Superman & Lois Episode 7: Inside the "Man of Steel" Ending That Changes the Series

“From there, we really dove into the fun of planting those seeds and developing who that character is,” Jamison says.

Bringing John Henry Irons to Life

“For me, as an actor, I really wanted to tap into his pain,” Parks says. “I didn’t want him to come off as malicious. The difference between John Henry and a character like Lex Luthor is that Lex is a narcissist, he’s a selfish guy, but John is selfless, we just haven’t seen it.”

To his point, we’ve already seen the Stranger soften slightly from the earliest episodes, particularly as he gets to know this world’s Lois. But in “Man of Steel,” Parks really gets to show new sides of the character, and has three incredibly powerful scenes. The first is when he watches his world’s Lois die on live TV, the next is when he says a tearful goodbye to his daughter as he sets out on his mission of vengeance, and then there’s his big brawl with Superman, where he finally creates a hammer that can stop a Kryptonian and explains why he’s here.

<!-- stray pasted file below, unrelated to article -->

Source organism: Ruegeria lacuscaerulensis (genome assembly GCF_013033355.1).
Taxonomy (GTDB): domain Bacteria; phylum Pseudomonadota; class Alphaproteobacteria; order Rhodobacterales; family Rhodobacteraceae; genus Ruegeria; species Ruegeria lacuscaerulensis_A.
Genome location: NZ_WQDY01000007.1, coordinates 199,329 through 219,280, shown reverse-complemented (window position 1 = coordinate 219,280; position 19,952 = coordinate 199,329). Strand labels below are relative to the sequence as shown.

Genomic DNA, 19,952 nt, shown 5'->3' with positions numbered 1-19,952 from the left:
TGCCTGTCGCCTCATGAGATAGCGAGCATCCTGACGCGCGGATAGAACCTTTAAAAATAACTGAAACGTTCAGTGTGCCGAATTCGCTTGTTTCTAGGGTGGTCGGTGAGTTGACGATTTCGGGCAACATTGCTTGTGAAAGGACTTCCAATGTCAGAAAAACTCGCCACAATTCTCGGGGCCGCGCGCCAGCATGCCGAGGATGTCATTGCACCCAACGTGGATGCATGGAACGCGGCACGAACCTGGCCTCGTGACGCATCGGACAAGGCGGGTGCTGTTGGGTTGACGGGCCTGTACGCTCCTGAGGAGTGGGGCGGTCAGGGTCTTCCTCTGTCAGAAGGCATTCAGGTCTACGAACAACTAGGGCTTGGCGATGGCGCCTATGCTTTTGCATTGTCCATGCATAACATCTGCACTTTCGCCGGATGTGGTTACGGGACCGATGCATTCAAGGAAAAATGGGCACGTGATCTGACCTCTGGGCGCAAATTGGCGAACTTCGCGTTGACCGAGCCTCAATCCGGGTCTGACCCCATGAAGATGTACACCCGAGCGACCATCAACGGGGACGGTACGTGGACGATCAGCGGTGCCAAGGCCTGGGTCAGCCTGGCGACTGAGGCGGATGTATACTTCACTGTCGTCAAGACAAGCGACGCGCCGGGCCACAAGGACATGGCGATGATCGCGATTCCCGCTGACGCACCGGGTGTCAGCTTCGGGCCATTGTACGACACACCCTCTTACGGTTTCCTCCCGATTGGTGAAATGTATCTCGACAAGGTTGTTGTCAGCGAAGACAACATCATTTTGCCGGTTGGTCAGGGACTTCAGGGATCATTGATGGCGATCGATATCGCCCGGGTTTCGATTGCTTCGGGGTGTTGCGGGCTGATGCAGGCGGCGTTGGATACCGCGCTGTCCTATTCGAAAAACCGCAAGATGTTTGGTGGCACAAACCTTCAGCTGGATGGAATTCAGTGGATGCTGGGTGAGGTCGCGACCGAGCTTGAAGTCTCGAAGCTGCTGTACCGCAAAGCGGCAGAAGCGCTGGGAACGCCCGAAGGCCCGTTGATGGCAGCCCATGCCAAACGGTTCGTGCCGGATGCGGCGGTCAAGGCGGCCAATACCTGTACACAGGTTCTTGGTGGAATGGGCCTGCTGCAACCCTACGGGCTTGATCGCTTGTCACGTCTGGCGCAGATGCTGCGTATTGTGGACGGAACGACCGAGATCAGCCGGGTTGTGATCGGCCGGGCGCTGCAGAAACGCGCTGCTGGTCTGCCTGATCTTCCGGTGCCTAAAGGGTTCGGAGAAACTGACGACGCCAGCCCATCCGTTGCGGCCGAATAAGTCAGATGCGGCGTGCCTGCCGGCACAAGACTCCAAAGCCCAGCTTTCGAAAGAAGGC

“All the actors gave everything,” Ramsey says. “It’s just so wonderful as an actor going and working with other actors who just get it. The death of Lois was really very, very powerful. They were shot separately, obviously, her coverage on the roof, and then Wolé and Nat’s reaction to that. Both of those moments were incredibly, incredibly powerful, just shooting it.”

Superman & Lois has a pattern of building up slowly to its big action sequences, and it places as much emphasis on interpersonal drama as it does Kryptonian throwdowns. For Ramsey, who came from the similarly action-and-drama heavy Arrow, it’s a natural progression. And having been part of some big dramatic reveals in the past, he knows just how to make them work in this episode. 

“As a director, being an actor is my greatest strength,” Ramsey says. “Particularly, in a show like Superman & Lois, which is really actor friendly, you’re just sitting the camera down and letting the actors perform. To the great credit of the production team and the writers, it really is a show that allows the actors to indulge.”

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